The church you attended was started before the famine, and I doubt that many were built during it as people couldn't afford to feed themselves, never mind engage in physical labour outside of the subsistence necessary to merely stay alive. There were some famine relief schemes initiated however, but whether the building of some churches are included in these I cannot say.

    The inference of your post however, suggests that during the famine, greater resources from the universal church obviously in hindsight should have been sent to Ireland than are reported to have been.
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  9. #9
    LOCALHERO LOCALHERO is offline

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    Quote Originally Posted by conservative green View Post
    He could have been Pope, but the f.ecking Jesuits had it in for him!
    Even though he was a Jesuit?
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  10. #10
    former wesleyan former wesleyan is offline
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    I wondered if this man would get an airing on P.ie. No only was he liberal on social issues, he was a champion of interfaith dialogue as well.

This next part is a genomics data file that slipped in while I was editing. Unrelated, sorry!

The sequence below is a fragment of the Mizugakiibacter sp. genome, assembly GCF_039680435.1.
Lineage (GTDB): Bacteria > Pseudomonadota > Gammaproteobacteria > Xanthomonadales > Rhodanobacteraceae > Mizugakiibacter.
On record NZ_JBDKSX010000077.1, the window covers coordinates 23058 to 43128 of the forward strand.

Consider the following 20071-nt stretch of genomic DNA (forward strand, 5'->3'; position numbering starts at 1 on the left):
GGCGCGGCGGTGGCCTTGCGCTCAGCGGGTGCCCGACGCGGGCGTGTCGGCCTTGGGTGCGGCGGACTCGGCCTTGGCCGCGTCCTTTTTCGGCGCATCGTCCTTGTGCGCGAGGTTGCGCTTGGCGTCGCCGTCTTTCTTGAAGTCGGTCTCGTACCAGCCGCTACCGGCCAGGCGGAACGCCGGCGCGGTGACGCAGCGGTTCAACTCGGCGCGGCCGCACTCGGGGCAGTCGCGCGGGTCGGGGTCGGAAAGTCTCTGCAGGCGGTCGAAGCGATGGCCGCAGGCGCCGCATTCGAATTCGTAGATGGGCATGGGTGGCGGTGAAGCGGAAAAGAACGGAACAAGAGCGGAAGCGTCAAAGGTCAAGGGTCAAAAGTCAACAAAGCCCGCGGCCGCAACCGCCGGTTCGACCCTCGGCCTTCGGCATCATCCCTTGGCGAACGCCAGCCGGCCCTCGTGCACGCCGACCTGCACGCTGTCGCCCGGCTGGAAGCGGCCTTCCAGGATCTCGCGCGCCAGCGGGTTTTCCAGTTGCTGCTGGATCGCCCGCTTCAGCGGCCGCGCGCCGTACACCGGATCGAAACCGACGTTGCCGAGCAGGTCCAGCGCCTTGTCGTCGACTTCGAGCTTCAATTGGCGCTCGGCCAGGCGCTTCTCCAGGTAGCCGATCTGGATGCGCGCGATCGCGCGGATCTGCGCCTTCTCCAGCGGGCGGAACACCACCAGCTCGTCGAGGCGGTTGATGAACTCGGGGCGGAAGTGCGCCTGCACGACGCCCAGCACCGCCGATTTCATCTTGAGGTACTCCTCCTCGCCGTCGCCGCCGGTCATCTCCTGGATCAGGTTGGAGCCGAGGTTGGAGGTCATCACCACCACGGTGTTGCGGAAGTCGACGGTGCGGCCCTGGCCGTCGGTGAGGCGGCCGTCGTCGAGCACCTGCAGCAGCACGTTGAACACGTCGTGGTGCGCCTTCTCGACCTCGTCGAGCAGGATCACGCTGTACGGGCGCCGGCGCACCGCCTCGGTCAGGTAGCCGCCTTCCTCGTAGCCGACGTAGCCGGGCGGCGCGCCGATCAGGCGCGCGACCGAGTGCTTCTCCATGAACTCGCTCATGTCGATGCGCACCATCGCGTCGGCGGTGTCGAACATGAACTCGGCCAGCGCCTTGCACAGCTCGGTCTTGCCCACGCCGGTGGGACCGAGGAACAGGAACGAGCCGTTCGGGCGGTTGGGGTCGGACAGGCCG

Ireland doesn't provide many intellectuals to the church unfortunately...they all seem, like O'Fee , to be endlessly parocial.

    In a speech in 2004, Martini, a biblical scholar with liberal views on some social issues, said Catholics had to understand Judaism in order to understand their own faith.

    "It is vital for the church not only to understand the ancient covenant [between God and the Jewish people] which has endured for centuries in order to launch a fruitful dialogue, but also to deepen our own understanding of who we are as the church," he said.

    Martini retired in 2002 and moved to Jerusalem. He returned to Milan in 2008 due to his failing health.